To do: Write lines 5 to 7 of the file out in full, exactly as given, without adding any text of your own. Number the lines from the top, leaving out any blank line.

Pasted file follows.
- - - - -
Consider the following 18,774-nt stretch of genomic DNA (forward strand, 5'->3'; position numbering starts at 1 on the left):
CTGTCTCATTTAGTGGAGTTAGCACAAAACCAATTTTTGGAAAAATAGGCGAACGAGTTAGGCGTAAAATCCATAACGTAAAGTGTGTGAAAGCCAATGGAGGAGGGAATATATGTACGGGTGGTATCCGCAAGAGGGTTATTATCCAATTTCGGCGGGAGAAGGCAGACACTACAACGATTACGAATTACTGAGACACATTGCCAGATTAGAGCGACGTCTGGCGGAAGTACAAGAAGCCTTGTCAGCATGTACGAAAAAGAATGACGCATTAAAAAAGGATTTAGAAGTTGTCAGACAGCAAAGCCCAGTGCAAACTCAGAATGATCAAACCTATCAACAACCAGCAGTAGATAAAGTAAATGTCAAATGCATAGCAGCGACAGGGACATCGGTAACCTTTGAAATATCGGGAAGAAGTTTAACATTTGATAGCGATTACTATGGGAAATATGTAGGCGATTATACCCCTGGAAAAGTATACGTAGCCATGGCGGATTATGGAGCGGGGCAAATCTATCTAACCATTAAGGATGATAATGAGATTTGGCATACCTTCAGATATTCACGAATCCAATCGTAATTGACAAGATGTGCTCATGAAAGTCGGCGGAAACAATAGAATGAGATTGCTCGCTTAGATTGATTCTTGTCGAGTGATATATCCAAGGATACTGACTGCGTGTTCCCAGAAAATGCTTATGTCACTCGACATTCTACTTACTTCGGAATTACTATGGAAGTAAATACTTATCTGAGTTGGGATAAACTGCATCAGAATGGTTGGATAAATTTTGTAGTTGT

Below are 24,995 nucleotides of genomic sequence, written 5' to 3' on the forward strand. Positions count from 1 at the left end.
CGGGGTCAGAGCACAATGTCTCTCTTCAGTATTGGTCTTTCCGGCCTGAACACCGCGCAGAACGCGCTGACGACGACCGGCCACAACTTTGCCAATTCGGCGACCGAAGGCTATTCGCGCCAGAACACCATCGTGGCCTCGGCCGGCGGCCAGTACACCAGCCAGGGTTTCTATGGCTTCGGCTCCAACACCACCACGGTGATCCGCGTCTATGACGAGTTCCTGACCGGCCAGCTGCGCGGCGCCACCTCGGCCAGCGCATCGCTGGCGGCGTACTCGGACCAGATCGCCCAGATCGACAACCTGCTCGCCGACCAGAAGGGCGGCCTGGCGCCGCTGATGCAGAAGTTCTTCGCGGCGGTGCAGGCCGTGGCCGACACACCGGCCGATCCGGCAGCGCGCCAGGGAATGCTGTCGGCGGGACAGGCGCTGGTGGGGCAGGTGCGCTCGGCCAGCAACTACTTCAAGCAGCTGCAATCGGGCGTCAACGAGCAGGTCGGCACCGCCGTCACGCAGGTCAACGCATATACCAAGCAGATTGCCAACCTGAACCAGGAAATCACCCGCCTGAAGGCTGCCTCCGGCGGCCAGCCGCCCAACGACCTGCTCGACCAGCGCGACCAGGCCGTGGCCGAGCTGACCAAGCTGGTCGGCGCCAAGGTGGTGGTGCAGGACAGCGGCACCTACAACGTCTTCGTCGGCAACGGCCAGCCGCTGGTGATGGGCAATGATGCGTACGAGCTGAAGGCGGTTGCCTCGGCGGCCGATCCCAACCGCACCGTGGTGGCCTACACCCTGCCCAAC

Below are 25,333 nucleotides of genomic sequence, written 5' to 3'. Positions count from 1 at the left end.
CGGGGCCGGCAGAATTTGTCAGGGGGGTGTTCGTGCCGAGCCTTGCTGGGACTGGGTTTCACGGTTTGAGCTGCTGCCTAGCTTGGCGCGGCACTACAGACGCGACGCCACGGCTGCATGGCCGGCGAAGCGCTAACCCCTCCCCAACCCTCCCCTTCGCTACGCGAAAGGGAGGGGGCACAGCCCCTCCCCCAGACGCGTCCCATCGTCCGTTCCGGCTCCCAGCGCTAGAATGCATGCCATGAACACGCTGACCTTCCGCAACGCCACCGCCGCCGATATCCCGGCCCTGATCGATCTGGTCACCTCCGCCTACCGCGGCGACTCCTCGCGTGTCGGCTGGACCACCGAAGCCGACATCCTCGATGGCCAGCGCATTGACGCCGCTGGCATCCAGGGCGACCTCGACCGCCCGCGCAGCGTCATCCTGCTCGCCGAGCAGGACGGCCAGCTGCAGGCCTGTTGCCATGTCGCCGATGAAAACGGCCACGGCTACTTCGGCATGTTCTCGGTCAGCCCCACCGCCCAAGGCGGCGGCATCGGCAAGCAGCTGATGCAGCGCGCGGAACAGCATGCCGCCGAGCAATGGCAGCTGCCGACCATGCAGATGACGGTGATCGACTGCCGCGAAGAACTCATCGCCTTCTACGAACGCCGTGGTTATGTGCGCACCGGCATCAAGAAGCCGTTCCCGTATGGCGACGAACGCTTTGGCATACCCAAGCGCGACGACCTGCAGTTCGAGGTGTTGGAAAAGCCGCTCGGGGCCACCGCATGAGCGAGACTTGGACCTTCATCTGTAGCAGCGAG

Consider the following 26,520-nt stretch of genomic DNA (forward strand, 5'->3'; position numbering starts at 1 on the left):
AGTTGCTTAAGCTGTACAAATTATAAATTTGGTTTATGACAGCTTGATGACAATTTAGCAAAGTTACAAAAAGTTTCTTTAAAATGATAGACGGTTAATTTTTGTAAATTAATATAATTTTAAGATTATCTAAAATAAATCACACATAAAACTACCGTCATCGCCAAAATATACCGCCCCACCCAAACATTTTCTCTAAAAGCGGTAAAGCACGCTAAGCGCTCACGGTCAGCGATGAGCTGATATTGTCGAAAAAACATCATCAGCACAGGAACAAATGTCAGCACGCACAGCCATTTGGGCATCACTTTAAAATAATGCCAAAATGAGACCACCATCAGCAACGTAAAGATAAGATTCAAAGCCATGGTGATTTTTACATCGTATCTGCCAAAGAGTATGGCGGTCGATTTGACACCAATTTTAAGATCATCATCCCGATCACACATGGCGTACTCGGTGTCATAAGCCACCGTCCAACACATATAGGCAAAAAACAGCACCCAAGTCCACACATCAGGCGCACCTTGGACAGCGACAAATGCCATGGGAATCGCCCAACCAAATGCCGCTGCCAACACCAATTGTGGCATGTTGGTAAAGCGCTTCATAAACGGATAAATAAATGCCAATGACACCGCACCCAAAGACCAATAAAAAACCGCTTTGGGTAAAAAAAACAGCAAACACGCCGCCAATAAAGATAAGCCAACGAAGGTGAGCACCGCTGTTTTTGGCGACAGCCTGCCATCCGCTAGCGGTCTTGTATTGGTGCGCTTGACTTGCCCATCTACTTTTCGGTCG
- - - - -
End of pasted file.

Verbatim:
Below are 25,333 nucleotides of genomic sequence, written 5' to 3'. Positions count from 1 at the left end.
CGGGGCCGGCAGAATTTGTCAGGGGGGTGTTCGTGCCGAGCCTTGCTGGGACTGGGTTTCACGGTTTGAGCTGCTGCCTAGCTTGGCGCGGCACTACAGACGCGACGCCACGGCTGCATGGCCGGCGAAGCGCTAACCCCTCCCCAACCCTCCCCTTCGCTACGCGAAAGGGAGGGGGCACAGCCCCTCCCCCAGACGCGTCCCATCGTCCGTTCCGGCTCCCAGCGCTAGAATGCATGCCATGAACACGCTGACCTTCCGCAACGCCACCGCCGCCGATATCCCGGCCCTGATCGATCTGGTCACCTCCGCCTACCGCGGCGACTCCTCGCGTGTCGGCTGGACCACCGAAGCCGACATCCTCGATGGCCAGCGCATTGACGCCGCTGGCATCCAGGGCGACCTCGACCGCCCGCGCAGCGTCATCCTGCTCGCCGAGCAGGACGGCCAGCTGCAGGCCTGTTGCCATGTCGCCGATGAAAACGGCCACGGCTACTTCGGCATGTTCTCGGTCAGCCCCACCGCCCAAGGCGGCGGCATCGGCAAGCAGCTGATGCAGCGCGCGGAACAGCATGCCGCCGAGCAATGGCAGCTGCCGACCATGCAGATGACGGTGATCGACTGCCGCGAAGAACTCATCGCCTTCTACGAACGCCGTGGTTATGTGCGCACCGGCATCAAGAAGCCGTTCCCGTATGGCGACGAACGCTTTGGCATACCCAAGCGCGACGACCTGCAGTTCGAGGTGTTGGAAAAGCCGCTCGGGGCCACCGCATGAGCGAGACTTGGACCTTCATCTGTAGCAGCGAG

Consider the following 26,520-nt stretch of genomic DNA (forward strand, 5'->3'; position numbering starts at 1 on the left):